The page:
On becoming a connected educator.

As it’s Connected Educator month, social media is chock full of opportunities to…well, connect. There are webinars, courses, connected cafes, special day events, contests, book clubs, and special interviews to name but a few of the events. Participating is lots of fun because you can network, acquire new tools, and learn.

But today, George Couros, in his Principal of Change blog tells another side of the connected educator story that is compelling and should give us all a bit of pause. He reminds us that in our enthusiasm or our singular focus (you pick) to celebrate the virtually connected educator, we often create a them versus us paradigm. And he reminds us that language matters. Do we really mean that being connected online is better than connecting in any other way? What is the connotation of the word “connected”? How can we personalize the idea of connection so that it makes sense for each of us?

Better Together

Being a connected educator to me means:

  • working together
  • leaving isolation behind
  • having collegial conversations
  • being transparent
  • being personally honest
  • being positive
  • having a progressive, forward-thinking stance
  • risk taking
  • reflecting
  • widening one’s peripheral vision
  • opening up as a learner
  • sharing

Can I be a connected educator without social media? Of course, I can. I have met with colleagues after school, in PLC meetings, collaborative inquiry sessions, and vertical meetings. I have attended traditional conferences and unconferences and I have visited other schools in other districts to learn first-hand how they go about the job of  teaching and learning.


What social media offers me is choice, opportunity, and timeliness. Here is an initial list:

  1. Personal access to resources.
  2. Just in time delivery, which means I can collaborate with educators when I want to and need to. I can access information that is current. I can access a range of opinions and ideas.
  3. Ongoing support from members of my PLN.
  4. Ongoing learning.
  5. Opportunity to grow leadership skills.
  6. Opportunity to develop my reading, writing, and thinking skills via blog writing etc.
  7. Growth of empathy.
  8. To never feel alone again, regardless of the issue I am facing with my students’ learning.

Connecting with other educators from around the world does not necessarily  make me a better educator. I still have to work at planning and assessment. I still have to develop community in my classroom. I still have to reflect on the craft of teaching and hone my skills. Connecting with other educators from around the world simply makes this work authentic, meaningful, relevant, purposeful, intentional, and dare I say it — fun.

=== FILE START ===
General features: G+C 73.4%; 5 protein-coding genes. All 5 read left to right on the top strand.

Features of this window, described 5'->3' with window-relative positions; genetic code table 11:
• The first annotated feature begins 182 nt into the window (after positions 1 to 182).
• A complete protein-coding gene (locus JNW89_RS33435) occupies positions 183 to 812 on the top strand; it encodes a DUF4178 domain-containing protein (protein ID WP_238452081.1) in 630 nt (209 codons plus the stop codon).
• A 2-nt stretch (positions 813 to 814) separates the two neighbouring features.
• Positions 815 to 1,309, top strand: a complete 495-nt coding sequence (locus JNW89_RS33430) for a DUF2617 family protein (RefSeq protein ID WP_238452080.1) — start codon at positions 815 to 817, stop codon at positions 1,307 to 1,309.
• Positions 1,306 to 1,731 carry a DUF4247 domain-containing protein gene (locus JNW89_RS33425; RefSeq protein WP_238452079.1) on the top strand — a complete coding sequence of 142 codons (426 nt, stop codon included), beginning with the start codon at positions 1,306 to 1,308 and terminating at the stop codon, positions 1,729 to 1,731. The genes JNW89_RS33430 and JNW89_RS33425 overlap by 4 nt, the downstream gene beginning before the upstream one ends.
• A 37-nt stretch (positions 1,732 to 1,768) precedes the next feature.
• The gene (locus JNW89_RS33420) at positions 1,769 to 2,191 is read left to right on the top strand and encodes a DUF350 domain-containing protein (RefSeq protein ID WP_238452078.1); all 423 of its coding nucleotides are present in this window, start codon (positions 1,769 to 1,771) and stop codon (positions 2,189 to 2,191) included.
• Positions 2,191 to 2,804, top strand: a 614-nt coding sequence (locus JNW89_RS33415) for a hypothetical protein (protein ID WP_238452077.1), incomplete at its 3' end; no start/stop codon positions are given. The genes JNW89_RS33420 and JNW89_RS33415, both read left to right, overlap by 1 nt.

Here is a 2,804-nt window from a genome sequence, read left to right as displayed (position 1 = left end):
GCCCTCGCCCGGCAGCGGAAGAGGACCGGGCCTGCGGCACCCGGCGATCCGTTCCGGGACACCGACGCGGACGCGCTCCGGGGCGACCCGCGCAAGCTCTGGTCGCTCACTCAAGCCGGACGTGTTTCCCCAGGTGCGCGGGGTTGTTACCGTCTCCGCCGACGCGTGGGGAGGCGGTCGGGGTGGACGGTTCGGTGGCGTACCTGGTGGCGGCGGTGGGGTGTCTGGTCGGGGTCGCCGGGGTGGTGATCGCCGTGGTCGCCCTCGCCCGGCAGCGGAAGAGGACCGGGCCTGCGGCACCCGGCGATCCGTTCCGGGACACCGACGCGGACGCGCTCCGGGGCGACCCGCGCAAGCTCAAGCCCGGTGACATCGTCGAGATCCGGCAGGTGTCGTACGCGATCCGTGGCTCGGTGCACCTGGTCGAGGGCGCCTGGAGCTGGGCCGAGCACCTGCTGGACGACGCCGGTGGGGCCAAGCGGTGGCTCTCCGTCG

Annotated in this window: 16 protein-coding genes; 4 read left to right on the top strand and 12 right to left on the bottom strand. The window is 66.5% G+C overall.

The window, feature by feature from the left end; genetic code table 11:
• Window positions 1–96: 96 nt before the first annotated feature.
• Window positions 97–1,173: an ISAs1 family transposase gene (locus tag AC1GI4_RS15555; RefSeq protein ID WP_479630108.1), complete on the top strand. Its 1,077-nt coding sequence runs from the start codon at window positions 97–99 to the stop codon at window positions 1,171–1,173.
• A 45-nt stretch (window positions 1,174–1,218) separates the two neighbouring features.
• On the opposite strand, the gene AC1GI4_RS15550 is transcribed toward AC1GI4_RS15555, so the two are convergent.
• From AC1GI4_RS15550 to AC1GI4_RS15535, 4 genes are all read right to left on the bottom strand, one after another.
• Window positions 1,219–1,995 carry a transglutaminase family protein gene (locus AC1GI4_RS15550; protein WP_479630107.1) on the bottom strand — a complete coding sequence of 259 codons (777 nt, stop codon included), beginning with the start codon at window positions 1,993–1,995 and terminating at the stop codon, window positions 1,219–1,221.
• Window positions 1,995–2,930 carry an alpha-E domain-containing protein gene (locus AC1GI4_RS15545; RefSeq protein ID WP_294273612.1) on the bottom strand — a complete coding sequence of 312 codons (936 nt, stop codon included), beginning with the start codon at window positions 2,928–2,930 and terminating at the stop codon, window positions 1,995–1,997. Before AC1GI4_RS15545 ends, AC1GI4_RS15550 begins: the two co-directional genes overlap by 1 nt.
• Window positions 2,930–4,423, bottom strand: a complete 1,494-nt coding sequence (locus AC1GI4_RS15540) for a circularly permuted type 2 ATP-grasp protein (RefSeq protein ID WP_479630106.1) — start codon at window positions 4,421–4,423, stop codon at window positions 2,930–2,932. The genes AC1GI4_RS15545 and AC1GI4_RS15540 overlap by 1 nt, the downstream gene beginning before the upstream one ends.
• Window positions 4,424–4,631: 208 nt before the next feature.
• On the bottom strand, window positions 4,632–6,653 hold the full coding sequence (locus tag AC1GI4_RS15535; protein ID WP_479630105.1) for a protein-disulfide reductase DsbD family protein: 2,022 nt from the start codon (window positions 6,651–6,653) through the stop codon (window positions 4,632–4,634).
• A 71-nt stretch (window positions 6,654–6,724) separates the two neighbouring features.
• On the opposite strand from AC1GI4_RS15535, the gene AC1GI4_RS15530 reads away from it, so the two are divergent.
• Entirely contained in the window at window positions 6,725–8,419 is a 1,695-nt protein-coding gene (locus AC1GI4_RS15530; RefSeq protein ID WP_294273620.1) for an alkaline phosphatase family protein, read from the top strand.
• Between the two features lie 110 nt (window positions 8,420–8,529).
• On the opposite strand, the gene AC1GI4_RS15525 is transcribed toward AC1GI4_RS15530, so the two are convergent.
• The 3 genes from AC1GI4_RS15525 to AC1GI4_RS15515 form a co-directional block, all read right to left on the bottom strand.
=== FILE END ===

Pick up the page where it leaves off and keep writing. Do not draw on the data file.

I am a connected educator online because it keeps me on the edge of my seat and on the tips of my toes every day.

But then, I also have a tornado in a bottle sitting on my desk.



Filed under Professional Learning

2 responses to “On becoming a connected educator.

  1. Cameron

    Julie, that’s an interesting post, and I’m just beginning to reap some of the results of in-person connection. As an adjunct, I haven’t had as much contact with other educators as, I have to assume, full-time teachers do. But through my other job on campus as a Learning Assistant, I’ve become better acquainted with everyone, and have begun to have the kinds of conversations that I should have been having all along.

    I’ve been a connected person online in many other avenues of my life, but never with education, so expanding into that area of interest, as I’ve begun to do face-to-face, is my next goal. So far OOE13 has been a good stepping stone for it, but the engagement rests on me.

  2. msjbalen


    Thanks for stopping by.

    It’s true that the engagement rests with the learner. Events like OOE13 can only establish the framework and opportunity to engage, the rest is up to us. The challenge for education is to help all students be, as Will Richardson says, “learning ready”, which means that students are self-directed and are able to engage in connectivist learning. Many believe that this is crucial in order for students to be able to adapt to whatever it is the future holds in store for them.

    I often think of how I have talked about ‘life-long learning’ in the past. I feel that what that used to mean and what it means to me now are very different. Ideas around openness, accessibility, and engagement have changed the conversation.


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